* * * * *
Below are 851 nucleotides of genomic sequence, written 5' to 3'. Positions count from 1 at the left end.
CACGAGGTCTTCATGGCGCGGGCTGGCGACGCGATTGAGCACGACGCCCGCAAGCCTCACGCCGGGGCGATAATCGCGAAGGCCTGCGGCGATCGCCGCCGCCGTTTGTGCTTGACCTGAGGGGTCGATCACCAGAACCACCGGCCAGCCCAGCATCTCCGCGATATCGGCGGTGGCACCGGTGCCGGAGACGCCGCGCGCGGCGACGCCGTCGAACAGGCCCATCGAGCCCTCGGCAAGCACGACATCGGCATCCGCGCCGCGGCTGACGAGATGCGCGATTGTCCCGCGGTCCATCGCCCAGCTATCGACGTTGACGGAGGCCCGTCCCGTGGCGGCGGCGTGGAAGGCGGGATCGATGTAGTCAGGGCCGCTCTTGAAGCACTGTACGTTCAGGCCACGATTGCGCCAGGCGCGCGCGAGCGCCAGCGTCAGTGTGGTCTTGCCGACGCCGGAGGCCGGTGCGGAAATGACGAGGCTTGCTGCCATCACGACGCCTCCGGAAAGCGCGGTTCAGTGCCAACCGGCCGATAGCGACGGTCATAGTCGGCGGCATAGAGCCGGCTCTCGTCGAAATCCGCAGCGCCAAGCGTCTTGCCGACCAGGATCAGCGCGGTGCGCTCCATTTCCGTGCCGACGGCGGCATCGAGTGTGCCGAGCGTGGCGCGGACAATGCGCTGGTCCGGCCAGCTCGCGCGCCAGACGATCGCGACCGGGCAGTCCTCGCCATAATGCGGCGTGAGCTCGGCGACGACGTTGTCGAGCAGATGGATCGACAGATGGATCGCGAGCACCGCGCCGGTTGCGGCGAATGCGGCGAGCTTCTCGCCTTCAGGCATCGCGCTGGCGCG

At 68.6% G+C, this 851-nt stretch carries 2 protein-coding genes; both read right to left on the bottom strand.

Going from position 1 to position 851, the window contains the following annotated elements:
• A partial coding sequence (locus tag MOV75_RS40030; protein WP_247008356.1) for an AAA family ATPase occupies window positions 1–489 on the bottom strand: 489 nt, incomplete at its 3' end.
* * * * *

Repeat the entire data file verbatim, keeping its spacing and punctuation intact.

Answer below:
Below are 851 nucleotides of genomic sequence, written 5' to 3'. Positions count from 1 at the left end.
CACGAGGTCTTCATGGCGCGGGCTGGCGACGCGATTGAGCACGACGCCCGCAAGCCTCACGCCGGGGCGATAATCGCGAAGGCCTGCGGCGATCGCCGCCGCCGTTTGTGCTTGACCTGAGGGGTCGATCACCAGAACCACCGGCCAGCCCAGCATCTCCGCGATATCGGCGGTGGCACCGGTGCCGGAGACGCCGCGCGCGGCGACGCCGTCGAACAGGCCCATCGAGCCCTCGGCAAGCACGACATCGGCATCCGCGCCGCGGCTGACGAGATGCGCGATTGTCCCGCGGTCCATCGCCCAGCTATCGACGTTGACGGAGGCCCGTCCCGTGGCGGCGGCGTGGAAGGCGGGATCGATGTAGTCAGGGCCGCTCTTGAAGCACTGTACGTTCAGGCCACGATTGCGCCAGGCGCGCGCGAGCGCCAGCGTCAGTGTGGTCTTGCCGACGCCGGAGGCCGGTGCGGAAATGACGAGGCTTGCTGCCATCACGACGCCTCCGGAAAGCGCGGTTCAGTGCCAACCGGCCGATAGCGACGGTCATAGTCGGCGGCATAGAGCCGGCTCTCGTCGAAATCCGCAGCGCCAAGCGTCTTGCCGACCAGGATCAGCGCGGTGCGCTCCATTTCCGTGCCGACGGCGGCATCGAGTGTGCCGAGCGTGGCGCGGACAATGCGCTGGTCCGGCCAGCTCGCGCGCCAGACGATCGCGACCGGGCAGTCCTCGCCATAATGCGGCGTGAGCTCGGCGACGACGTTGTCGAGCAGATGGATCGACAGATGGATCGCGAGCACCGCGCCGGTTGCGGCGAATGCGGCGAGCTTCTCGCCTTCAGGCATCGCGCTGGCGCG

At 68.6% G+C, this 851-nt stretch carries 2 protein-coding genes; both read right to left on the bottom strand.

Going from position 1 to position 851, the window contains the following annotated elements:
• A partial coding sequence (locus tag MOV75_RS40030; protein WP_247008356.1) for an AAA family ATPase occupies window positions 1–489 on the bottom strand: 489 nt, incomplete at its 3' end.